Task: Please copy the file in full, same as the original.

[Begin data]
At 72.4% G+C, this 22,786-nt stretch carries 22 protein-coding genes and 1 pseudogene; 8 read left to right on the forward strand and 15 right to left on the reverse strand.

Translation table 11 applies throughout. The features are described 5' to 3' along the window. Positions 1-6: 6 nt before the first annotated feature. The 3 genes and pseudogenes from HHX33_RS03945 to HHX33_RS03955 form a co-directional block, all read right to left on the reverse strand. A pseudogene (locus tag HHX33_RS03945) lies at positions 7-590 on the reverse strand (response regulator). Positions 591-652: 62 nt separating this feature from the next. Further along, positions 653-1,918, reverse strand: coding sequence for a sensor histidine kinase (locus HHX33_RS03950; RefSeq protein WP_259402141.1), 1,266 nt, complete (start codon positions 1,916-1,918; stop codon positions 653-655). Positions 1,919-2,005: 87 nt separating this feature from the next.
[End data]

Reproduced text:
At 72.4% G+C, this 22,786-nt stretch carries 22 protein-coding genes and 1 pseudogene; 8 read left to right on the forward strand and 15 right to left on the reverse strand.

Translation table 11 applies throughout. The features are described 5' to 3' along the window. Positions 1-6: 6 nt before the first annotated feature. The 3 genes and pseudogenes from HHX33_RS03945 to HHX33_RS03955 form a co-directional block, all read right to left on the reverse strand. A pseudogene (locus tag HHX33_RS03945) lies at positions 7-590 on the reverse strand (response regulator). Positions 591-652: 62 nt separating this feature from the next. Further along, positions 653-1,918, reverse strand: coding sequence for a sensor histidine kinase (locus HHX33_RS03950; RefSeq protein WP_259402141.1), 1,266 nt, complete (start codon positions 1,916-1,918; stop codon positions 653-655). Positions 1,919-2,005: 87 nt separating this feature from the next.